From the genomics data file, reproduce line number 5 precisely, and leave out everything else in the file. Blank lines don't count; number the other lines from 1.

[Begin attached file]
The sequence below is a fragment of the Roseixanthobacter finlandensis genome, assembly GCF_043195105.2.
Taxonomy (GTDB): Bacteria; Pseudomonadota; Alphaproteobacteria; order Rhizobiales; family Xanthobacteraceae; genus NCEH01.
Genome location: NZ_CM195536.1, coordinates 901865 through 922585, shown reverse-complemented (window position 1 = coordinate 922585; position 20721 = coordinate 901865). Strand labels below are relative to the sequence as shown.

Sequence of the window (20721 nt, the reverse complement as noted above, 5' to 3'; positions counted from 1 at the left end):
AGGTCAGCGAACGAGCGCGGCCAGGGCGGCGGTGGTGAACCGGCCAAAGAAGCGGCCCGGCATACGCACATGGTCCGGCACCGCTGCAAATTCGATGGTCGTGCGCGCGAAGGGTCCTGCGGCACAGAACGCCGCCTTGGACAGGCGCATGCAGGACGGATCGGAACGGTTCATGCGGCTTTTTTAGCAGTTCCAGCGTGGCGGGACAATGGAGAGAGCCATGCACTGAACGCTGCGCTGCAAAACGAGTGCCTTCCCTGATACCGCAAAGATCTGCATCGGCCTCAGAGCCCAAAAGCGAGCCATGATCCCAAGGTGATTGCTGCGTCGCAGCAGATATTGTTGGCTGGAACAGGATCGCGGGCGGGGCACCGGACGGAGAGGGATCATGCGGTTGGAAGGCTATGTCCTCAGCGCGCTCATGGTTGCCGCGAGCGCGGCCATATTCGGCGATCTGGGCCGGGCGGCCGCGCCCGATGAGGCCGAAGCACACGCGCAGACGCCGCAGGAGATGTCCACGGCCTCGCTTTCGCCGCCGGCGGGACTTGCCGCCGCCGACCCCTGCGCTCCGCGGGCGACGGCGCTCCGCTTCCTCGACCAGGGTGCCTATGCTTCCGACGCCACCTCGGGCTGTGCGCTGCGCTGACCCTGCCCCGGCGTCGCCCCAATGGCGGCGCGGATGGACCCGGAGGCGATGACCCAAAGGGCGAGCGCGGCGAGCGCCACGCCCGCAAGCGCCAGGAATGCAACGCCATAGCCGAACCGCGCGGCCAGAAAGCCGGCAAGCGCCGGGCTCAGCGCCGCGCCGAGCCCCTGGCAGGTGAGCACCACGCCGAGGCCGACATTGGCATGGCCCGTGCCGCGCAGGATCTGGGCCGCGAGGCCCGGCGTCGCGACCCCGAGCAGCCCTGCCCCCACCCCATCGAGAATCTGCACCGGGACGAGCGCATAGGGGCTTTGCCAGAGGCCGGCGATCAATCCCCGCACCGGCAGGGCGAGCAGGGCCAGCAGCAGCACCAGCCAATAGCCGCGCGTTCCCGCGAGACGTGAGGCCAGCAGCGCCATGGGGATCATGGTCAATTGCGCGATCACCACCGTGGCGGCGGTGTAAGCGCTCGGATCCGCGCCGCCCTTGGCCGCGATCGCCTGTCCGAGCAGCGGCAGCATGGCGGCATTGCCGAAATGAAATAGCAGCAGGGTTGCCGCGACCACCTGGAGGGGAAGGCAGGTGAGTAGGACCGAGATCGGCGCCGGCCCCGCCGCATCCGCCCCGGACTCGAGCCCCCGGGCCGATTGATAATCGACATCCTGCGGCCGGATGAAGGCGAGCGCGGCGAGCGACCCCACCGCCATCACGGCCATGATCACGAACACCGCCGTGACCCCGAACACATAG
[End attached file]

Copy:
AGGTCAGCGAACGAGCGCGGCCAGGGCGGCGGTGGTGAACCGGCCAAAGAAGCGGCCCGGCATACGCACATGGTCCGGCACCGCTGCAAATTCGATGGTCGTGCGCGCGAAGGGTCCTGCGGCACAGAACGCCGCCTTGGACAGGCGCATGCAGGACGGATCGGAACGGTTCATGCGGCTTTTTTAGCAGTTCCAGCGTGGCGGGACAATGGAGAGAGCCATGCACTGAACGCTGCGCTGCAAAACGAGTGCCTTCCCTGATACCGCAAAGATCTGCATCGGCCTCAGAGCCCAAAAGCGAGCCATGATCCCAAGGTGATTGCTGCGTCGCAGCAGATATTGTTGGCTGGAACAGGATCGCGGGCGGGGCACCGGACGGAGAGGGATCATGCGGTTGGAAGGCTATGTCCTCAGCGCGCTCATGGTTGCCGCGAGCGCGGCCATATTCGGCGATCTGGGCCGGGCGGCCGCGCCCGATGAGGCCGAAGCACACGCGCAGACGCCGCAGGAGATGTCCACGGCCTCGCTTTCGCCGCCGGCGGGACTTGCCGCCGCCGACCCCTGCGCTCCGCGGGCGACGGCGCTCCGCTTCCTCGACCAGGGTGCCTATGCTTCCGACGCCACCTCGGGCTGTGCGCTGCGCTGACCCTGCCCCGGCGTCGCCCCAATGGCGGCGCGGATGGACCCGGAGGCGATGACCCAAAGGGCGAGCGCGGCGAGCGCCACGCCCGCAAGCGCCAGGAATGCAACGCCATAGCCGAACCGCGCGGCCAGAAAGCCGGCAAGCGCCGGGCTCAGCGCCGCGCCGAGCCCCTGGCAGGTGAGCACCACGCCGAGGCCGACATTGGCATGGCCCGTGCCGCGCAGGATCTGGGCCGCGAGGCCCGGCGTCGCGACCCCGAGCAGCCCTGCCCCCACCCCATCGAGAATCTGCACCGGGACGAGCGCATAGGGGCTTTGCCAGAGGCCGGCGATCAATCCCCGCACCGGCAGGGCGAGCAGGGCCAGCAGCAGCACCAGCCAATAGCCGCGCGTTCCCGCGAGACGTGAGGCCAGCAGCGCCATGGGGATCATGGTCAATTGCGCGATCACCACCGTGGCGGCGGTGTAAGCGCTCGGATCCGCGCCGCCCTTGGCCGCGATCGCCTGTCCGAGCAGCGGCAGCATGGCGGCATTGCCGAAATGAAATAGCAGCAGGGTTGCCGCGACCACCTGGAGGGGAAGGCAGGTGAGTAGGACCGAGATCGGCGCCGGCCCCGCCGCATCCGCCCCGGACTCGAGCCCCCGGGCCGATTGATAATCGACATCCTGCGGCCGGATGAAGGCGAGCGCGGCGAGCGACCCCACCGCCATCACGGCCATGATCACGAACACCGCCGTGACCCCGAACACATAG